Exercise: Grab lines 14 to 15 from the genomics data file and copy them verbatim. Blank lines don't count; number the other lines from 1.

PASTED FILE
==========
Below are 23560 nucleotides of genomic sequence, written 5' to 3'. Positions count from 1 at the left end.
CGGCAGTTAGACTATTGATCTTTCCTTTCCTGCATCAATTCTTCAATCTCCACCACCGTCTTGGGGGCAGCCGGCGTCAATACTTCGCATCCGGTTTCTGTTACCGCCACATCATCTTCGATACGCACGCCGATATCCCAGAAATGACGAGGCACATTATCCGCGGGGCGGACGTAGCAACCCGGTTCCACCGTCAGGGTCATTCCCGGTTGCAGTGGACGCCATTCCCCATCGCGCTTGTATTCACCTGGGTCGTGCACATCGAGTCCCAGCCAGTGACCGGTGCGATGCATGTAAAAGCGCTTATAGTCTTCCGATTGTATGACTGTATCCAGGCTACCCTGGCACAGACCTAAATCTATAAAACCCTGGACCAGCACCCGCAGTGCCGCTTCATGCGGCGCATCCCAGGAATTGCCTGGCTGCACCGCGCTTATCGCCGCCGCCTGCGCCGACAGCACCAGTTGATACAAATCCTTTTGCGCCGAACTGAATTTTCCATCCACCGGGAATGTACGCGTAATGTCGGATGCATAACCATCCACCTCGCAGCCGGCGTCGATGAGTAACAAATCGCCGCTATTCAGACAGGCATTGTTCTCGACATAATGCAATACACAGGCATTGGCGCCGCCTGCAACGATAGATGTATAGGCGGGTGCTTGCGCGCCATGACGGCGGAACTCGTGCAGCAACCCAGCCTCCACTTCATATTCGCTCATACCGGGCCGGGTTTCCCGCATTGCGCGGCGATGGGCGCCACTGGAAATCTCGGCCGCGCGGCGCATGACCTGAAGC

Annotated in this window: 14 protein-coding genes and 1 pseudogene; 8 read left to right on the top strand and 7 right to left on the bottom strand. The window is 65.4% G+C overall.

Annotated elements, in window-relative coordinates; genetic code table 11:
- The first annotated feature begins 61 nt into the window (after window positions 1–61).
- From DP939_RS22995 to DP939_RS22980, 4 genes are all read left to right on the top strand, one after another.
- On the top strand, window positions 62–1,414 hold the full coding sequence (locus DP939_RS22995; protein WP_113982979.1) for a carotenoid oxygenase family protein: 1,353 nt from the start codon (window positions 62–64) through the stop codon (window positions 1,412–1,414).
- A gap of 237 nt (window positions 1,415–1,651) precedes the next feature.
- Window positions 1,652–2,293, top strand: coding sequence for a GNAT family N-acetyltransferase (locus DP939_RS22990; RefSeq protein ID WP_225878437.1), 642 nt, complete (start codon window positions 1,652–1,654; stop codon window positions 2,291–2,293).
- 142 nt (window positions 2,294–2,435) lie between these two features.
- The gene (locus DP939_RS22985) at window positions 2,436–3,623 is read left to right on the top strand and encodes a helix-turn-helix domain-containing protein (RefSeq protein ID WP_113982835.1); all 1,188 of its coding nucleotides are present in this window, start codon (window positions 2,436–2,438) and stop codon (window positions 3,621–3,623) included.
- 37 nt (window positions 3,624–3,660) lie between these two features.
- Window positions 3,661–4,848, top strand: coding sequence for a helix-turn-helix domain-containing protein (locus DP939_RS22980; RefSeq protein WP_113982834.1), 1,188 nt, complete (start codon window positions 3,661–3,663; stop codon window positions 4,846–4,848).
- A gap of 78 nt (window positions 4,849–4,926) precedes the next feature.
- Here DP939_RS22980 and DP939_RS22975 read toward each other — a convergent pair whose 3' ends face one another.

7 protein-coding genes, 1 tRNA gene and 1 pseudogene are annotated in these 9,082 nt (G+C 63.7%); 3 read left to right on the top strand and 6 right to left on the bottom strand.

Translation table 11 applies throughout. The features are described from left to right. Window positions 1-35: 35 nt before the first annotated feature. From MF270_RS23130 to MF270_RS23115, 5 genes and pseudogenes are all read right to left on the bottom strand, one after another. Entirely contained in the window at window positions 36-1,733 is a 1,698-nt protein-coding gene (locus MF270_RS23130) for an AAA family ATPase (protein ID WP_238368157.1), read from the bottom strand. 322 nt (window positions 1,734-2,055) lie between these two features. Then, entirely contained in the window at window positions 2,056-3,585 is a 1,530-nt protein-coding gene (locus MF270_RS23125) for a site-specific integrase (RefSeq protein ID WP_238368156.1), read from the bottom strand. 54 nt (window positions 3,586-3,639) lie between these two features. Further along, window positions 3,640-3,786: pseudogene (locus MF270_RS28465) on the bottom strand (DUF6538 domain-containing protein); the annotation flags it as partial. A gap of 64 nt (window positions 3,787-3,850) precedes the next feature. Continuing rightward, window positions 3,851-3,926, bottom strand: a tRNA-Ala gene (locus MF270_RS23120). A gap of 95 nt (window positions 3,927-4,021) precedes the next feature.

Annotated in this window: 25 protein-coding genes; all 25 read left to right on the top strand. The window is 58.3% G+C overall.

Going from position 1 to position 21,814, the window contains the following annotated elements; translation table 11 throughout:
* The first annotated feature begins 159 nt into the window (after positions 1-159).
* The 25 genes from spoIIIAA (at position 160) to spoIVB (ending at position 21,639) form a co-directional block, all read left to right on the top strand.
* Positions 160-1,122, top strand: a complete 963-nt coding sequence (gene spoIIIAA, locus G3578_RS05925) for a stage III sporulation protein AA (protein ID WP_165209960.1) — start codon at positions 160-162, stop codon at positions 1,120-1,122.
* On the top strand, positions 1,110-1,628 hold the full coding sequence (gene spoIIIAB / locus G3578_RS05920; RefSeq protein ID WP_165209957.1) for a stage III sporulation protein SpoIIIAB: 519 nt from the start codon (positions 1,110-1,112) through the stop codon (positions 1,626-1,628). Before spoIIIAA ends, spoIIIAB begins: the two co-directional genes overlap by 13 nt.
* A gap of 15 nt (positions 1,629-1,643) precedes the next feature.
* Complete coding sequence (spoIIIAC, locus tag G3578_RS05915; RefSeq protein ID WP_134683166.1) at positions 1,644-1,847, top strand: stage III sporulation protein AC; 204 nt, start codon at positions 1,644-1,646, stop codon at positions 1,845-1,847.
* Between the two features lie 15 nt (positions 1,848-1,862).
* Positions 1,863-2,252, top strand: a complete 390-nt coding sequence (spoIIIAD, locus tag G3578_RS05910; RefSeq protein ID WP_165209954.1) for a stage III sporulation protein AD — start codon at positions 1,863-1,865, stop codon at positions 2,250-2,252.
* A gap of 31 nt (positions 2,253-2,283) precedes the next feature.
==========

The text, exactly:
- A gap of 78 nt (window positions 4,849–4,926) precedes the next feature.
- Here DP939_RS22980 and DP939_RS22975 read toward each other — a convergent pair whose 3' ends face one another.